Asset management guru Sun Xinrong reckons he’s sailing toward a golden era. He tells Duan Ting his business has hit the right chord with China’s swelling pool of super rich.
Sun Xinrong, founding partner, chairman and chief investment officer of BC Capital, regards himself an asset manager of Chinese people’s overseas investments, saying his company’s Chinese background has been instrumental in the process. (PARKER ZHENG / CHINA DAILY)
As China’s growing pool of newfound rich joins the world’s billionaire ranks, asset managers have been dancing to their tune.
“We’re in an extraordinarily promising business,” says Sun Xinrong, founding partner, chairman and chief investment officer of BC Capital — a budding financial house specializing in asset and wealth management, as well as investment banking, in China.
“I think we’re much better off than other global markets, including the US, and the business is more challenging than traditional banking,” he says.
The private equity business is highly commercialized which needs constant innovation and integration
Sun Xinrong, founding partner, chairman and chief investment officer of BC Capital
Sun is inspired by the fact that since the mainland’s opening-up more than three decades ago, the country has accumulated a respectable pool of wealth, with a bulging class of high-net-worth individuals (HNWIs) in pursuit of professional investment services, channeling abundant opportunities to the asset management business.
The trend is fueled by the growing internationalization of the yuan and a litany of high-profile Chinese economic master plans like the Belt and Road Initiative.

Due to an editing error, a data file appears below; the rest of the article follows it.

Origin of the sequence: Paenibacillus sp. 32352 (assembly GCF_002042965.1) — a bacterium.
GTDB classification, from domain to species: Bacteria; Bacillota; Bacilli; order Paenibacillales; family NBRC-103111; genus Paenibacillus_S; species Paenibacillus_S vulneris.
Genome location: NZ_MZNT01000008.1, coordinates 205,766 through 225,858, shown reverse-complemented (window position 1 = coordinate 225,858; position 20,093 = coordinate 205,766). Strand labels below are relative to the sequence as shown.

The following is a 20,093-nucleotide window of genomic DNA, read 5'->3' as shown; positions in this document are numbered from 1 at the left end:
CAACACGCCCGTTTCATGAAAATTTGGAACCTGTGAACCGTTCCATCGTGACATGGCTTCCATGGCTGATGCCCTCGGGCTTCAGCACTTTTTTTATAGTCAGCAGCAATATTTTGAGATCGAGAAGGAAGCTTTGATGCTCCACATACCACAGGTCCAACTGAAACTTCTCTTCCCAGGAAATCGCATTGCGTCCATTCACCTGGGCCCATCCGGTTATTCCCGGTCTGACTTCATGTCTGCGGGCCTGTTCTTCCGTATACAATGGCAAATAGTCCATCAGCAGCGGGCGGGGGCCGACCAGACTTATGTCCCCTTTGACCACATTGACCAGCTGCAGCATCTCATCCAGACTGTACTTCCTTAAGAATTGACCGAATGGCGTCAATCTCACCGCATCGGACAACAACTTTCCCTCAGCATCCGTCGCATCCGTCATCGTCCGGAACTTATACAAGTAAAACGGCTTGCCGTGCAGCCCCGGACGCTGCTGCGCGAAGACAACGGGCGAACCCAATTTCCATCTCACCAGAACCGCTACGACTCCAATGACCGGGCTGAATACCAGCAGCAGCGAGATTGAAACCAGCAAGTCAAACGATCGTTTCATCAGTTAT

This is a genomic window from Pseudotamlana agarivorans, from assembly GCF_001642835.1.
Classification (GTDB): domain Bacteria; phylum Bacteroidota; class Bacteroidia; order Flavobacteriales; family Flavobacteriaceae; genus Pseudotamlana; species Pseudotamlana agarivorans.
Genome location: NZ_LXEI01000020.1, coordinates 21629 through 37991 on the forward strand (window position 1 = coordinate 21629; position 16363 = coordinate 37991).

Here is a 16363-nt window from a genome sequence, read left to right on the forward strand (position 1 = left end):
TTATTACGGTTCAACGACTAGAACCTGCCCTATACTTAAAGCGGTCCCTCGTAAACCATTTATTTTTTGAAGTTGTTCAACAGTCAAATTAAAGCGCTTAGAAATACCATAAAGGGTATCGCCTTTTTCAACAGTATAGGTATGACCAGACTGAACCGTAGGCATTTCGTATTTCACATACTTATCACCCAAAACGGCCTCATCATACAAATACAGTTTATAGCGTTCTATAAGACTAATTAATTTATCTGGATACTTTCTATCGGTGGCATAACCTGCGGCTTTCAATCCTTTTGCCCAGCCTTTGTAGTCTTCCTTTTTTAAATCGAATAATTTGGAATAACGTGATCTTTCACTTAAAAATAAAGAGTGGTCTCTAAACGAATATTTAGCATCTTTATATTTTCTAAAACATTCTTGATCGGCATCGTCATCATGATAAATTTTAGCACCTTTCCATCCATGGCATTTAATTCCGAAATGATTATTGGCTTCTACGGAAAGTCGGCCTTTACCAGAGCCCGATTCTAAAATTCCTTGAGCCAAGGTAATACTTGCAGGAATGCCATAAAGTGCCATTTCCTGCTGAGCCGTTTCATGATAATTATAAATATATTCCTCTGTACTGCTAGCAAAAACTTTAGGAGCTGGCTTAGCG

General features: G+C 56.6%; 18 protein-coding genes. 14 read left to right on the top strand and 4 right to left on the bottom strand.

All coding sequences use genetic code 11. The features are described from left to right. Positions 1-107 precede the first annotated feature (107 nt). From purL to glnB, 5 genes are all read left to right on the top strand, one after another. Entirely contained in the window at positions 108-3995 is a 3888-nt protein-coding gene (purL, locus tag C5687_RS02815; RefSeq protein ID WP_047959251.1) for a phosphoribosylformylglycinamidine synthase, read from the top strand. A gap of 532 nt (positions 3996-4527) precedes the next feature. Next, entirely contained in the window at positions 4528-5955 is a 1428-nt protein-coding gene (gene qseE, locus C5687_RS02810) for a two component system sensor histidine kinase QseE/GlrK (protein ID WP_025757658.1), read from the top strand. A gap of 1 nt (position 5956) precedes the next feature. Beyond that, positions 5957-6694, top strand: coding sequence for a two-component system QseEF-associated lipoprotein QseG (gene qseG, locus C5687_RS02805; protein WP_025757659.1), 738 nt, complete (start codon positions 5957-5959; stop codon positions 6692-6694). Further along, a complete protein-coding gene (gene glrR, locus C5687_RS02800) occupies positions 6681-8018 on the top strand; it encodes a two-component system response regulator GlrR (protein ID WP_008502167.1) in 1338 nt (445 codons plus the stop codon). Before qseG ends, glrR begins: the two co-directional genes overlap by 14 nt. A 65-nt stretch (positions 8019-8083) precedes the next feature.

Sun recalls that when they launched BC Capital four years ago, the private equity business had just got off the ground on the mainland after a period of unrestrained growth. The industry’s rapid development led to the creation of the Asset Management Association of China in mid-2012, based on the provisions of the Securities Investment Funds Law and the Regulations on the Registration and Administration of Social Organizations.
“The market is there, but the percentage of high-net-worth people investing overseas is still relatively small compared with that of developed countries,” Sun tells China Daily.
In developed nations, for instance, the overseas portfolio takes up an average of 15 percent of households’ total investments while, in China, the figure in the same category is merely 5 percent.
A report by asset management consultancy Bain & Company in 2017 showed that overseas investments by the mainland’s HNWIs accounted for an impressive 56 percent of their total portfolio — up from 19 percent in 2011.
The size of investable assets of Chinese individuals and HNWIs hit a staggering 165 trillion yuan and 31 trillion yuan, respectively, in 2016, and are projected to surge to 188 trillion yuan and 58 trillion yuan by the end of 2017.
“But, China has been facing an asset shortage problem since 2015 in terms of high-return and low-risk products,” notes Sun, adding that developing competitive and innovative products with stable returns and low risks, plus educating investors, are crucial for asset management companies.
“The private equity business is highly commercialized which needs constant innovation and integration,” says Sun, and global asset allocation and risk diversification are important to investors.
Sun prefers to call himself an “asset manager of Chinese people’s overseas investments” providing one-stop wealth management services. The long-term plan is to build a bridge to help foreigners invest in China as overseas investors’ interest in the mainland market has escalated following indexing giant MSCI’s plan to include more than 200 “A” shares in its benchmark emerging markets index from mid-2018, and the kick-off of the milestone stock and bond connect schemes between the Chinese mainland and Hong Kong.
Sun says his company’s asset management adroitness has been given much impetus through its Chinese background, and it knows China well. He co-founded BC Capital with Allen Feng who’s now its president and was formerly managing director at Morgan Stanley Asia Pacific, with over 30 years’ experience in the fixed-income business.